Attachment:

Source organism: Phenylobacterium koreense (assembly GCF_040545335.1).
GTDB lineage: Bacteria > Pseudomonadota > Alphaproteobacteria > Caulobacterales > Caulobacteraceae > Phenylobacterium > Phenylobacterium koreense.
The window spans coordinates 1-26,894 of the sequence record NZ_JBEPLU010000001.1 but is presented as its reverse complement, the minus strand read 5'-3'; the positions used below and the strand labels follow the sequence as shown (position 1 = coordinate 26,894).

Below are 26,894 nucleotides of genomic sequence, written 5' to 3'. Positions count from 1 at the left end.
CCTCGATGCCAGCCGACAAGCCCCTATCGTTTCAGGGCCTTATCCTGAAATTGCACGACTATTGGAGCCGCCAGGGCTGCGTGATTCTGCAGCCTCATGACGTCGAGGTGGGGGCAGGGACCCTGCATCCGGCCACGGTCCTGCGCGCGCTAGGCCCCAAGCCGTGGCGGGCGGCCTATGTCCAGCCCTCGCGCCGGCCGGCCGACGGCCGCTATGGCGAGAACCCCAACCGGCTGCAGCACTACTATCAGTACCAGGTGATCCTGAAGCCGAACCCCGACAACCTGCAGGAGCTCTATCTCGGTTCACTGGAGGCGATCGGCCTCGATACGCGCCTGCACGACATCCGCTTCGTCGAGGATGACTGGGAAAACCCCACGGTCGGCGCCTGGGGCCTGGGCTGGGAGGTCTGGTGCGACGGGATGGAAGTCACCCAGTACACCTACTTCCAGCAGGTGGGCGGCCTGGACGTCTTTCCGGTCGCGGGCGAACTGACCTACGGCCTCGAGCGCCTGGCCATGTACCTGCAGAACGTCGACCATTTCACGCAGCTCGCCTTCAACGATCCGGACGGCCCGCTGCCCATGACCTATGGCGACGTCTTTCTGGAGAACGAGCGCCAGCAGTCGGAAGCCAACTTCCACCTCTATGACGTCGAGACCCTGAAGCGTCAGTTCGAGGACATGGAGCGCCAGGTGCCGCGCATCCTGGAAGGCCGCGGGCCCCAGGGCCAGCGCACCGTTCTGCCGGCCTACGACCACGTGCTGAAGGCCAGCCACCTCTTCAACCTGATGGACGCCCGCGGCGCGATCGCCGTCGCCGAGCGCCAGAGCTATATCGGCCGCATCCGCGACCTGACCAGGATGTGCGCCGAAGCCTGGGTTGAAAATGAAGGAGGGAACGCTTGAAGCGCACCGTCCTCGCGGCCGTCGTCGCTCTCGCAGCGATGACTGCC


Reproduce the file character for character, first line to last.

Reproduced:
Source organism: Phenylobacterium koreense (assembly GCF_040545335.1).
GTDB lineage: Bacteria > Pseudomonadota > Alphaproteobacteria > Caulobacterales > Caulobacteraceae > Phenylobacterium > Phenylobacterium koreense.
The window spans coordinates 1-26,894 of the sequence record NZ_JBEPLU010000001.1 but is presented as its reverse complement, the minus strand read 5'-3'; the positions used below and the strand labels follow the sequence as shown (position 1 = coordinate 26,894).

Below are 26,894 nucleotides of genomic sequence, written 5' to 3'. Positions count from 1 at the left end.
CCTCGATGCCAGCCGACAAGCCCCTATCGTTTCAGGGCCTTATCCTGAAATTGCACGACTATTGGAGCCGCCAGGGCTGCGTGATTCTGCAGCCTCATGACGTCGAGGTGGGGGCAGGGACCCTGCATCCGGCCACGGTCCTGCGCGCGCTAGGCCCCAAGCCGTGGCGGGCGGCCTATGTCCAGCCCTCGCGCCGGCCGGCCGACGGCCGCTATGGCGAGAACCCCAACCGGCTGCAGCACTACTATCAGTACCAGGTGATCCTGAAGCCGAACCCCGACAACCTGCAGGAGCTCTATCTCGGTTCACTGGAGGCGATCGGCCTCGATACGCGCCTGCACGACATCCGCTTCGTCGAGGATGACTGGGAAAACCCCACGGTCGGCGCCTGGGGCCTGGGCTGGGAGGTCTGGTGCGACGGGATGGAAGTCACCCAGTACACCTACTTCCAGCAGGTGGGCGGCCTGGACGTCTTTCCGGTCGCGGGCGAACTGACCTACGGCCTCGAGCGCCTGGCCATGTACCTGCAGAACGTCGACCATTTCACGCAGCTCGCCTTCAACGATCCGGACGGCCCGCTGCCCATGACCTATGGCGACGTCTTTCTGGAGAACGAGCGCCAGCAGTCGGAAGCCAACTTCCACCTCTATGACGTCGAGACCCTGAAGCGTCAGTTCGAGGACATGGAGCGCCAGGTGCCGCGCATCCTGGAAGGCCGCGGGCCCCAGGGCCAGCGCACCGTTCTGCCGGCCTACGACCACGTGCTGAAGGCCAGCCACCTCTTCAACCTGATGGACGCCCGCGGCGCGATCGCCGTCGCCGAGCGCCAGAGCTATATCGGCCGCATCCGCGACCTGACCAGGATGTGCGCCGAAGCCTGGGTTGAAAATGAAGGAGGGAACGCTTGAAGCGCACCGTCCTCGCGGCCGTCGTCGCTCTCGCAGCGATGACTGCC